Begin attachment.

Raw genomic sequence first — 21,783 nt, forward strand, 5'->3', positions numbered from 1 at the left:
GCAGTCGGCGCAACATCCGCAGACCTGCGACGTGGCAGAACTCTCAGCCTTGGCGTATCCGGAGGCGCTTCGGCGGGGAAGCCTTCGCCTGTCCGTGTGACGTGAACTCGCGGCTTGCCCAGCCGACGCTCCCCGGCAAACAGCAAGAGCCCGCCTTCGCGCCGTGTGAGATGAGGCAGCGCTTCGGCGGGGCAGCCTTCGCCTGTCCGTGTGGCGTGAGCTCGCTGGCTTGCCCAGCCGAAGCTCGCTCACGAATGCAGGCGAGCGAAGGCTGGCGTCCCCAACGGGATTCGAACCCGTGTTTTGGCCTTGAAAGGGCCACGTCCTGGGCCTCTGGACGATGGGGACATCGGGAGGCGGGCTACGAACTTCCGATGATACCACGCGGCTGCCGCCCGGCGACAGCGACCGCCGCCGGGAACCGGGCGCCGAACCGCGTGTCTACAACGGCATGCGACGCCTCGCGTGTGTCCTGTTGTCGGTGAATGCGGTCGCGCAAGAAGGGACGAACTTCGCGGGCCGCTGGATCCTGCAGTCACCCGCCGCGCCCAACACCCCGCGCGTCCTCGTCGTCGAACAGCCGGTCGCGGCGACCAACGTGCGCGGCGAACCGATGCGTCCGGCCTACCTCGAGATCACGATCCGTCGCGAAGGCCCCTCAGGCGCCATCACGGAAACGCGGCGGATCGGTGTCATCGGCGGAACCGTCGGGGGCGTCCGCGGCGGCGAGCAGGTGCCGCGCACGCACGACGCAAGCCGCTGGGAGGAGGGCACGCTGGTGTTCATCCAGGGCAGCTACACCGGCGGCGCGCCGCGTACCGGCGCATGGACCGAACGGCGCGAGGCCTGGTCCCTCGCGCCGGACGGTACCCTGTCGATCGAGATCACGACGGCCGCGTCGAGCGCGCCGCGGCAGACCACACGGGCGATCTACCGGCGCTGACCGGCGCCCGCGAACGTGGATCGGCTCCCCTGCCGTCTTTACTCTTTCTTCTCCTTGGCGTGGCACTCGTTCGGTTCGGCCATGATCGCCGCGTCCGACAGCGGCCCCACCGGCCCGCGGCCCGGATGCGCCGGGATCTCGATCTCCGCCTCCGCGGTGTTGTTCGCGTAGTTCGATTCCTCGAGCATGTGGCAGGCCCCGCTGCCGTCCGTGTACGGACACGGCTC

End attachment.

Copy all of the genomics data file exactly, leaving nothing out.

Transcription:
Raw genomic sequence first — 21,783 nt, forward strand, 5'->3', positions numbered from 1 at the left:
GCAGTCGGCGCAACATCCGCAGACCTGCGACGTGGCAGAACTCTCAGCCTTGGCGTATCCGGAGGCGCTTCGGCGGGGAAGCCTTCGCCTGTCCGTGTGACGTGAACTCGCGGCTTGCCCAGCCGACGCTCCCCGGCAAACAGCAAGAGCCCGCCTTCGCGCCGTGTGAGATGAGGCAGCGCTTCGGCGGGGCAGCCTTCGCCTGTCCGTGTGGCGTGAGCTCGCTGGCTTGCCCAGCCGAAGCTCGCTCACGAATGCAGGCGAGCGAAGGCTGGCGTCCCCAACGGGATTCGAACCCGTGTTTTGGCCTTGAAAGGGCCACGTCCTGGGCCTCTGGACGATGGGGACATCGGGAGGCGGGCTACGAACTTCCGATGATACCACGCGGCTGCCGCCCGGCGACAGCGACCGCCGCCGGGAACCGGGCGCCGAACCGCGTGTCTACAACGGCATGCGACGCCTCGCGTGTGTCCTGTTGTCGGTGAATGCGGTCGCGCAAGAAGGGACGAACTTCGCGGGCCGCTGGATCCTGCAGTCACCCGCCGCGCCCAACACCCCGCGCGTCCTCGTCGTCGAACAGCCGGTCGCGGCGACCAACGTGCGCGGCGAACCGATGCGTCCGGCCTACCTCGAGATCACGATCCGTCGCGAAGGCCCCTCAGGCGCCATCACGGAAACGCGGCGGATCGGTGTCATCGGCGGAACCGTCGGGGGCGTCCGCGGCGGCGAGCAGGTGCCGCGCACGCACGACGCAAGCCGCTGGGAGGAGGGCACGCTGGTGTTCATCCAGGGCAGCTACACCGGCGGCGCGCCGCGTACCGGCGCATGGACCGAACGGCGCGAGGCCTGGTCCCTCGCGCCGGACGGTACCCTGTCGATCGAGATCACGACGGCCGCGTCGAGCGCGCCGCGGCAGACCACACGGGCGATCTACCGGCGCTGACCGGCGCCCGCGAACGTGGATCGGCTCCCCTGCCGTCTTTACTCTTTCTTCTCCTTGGCGTGGCACTCGTTCGGTTCGGCCATGATCGCCGCGTCCGACAGCGGCCCCACCGGCCCGCGGCCCGGATGCGCCGGGATCTCGATCTCCGCCTCCGCGGTGTTGTTCGCGTAGTTCGATTCCTCGAGCATGTGGCAGGCCCCGCTGCCGTCCGTGTACGGACACGGCTC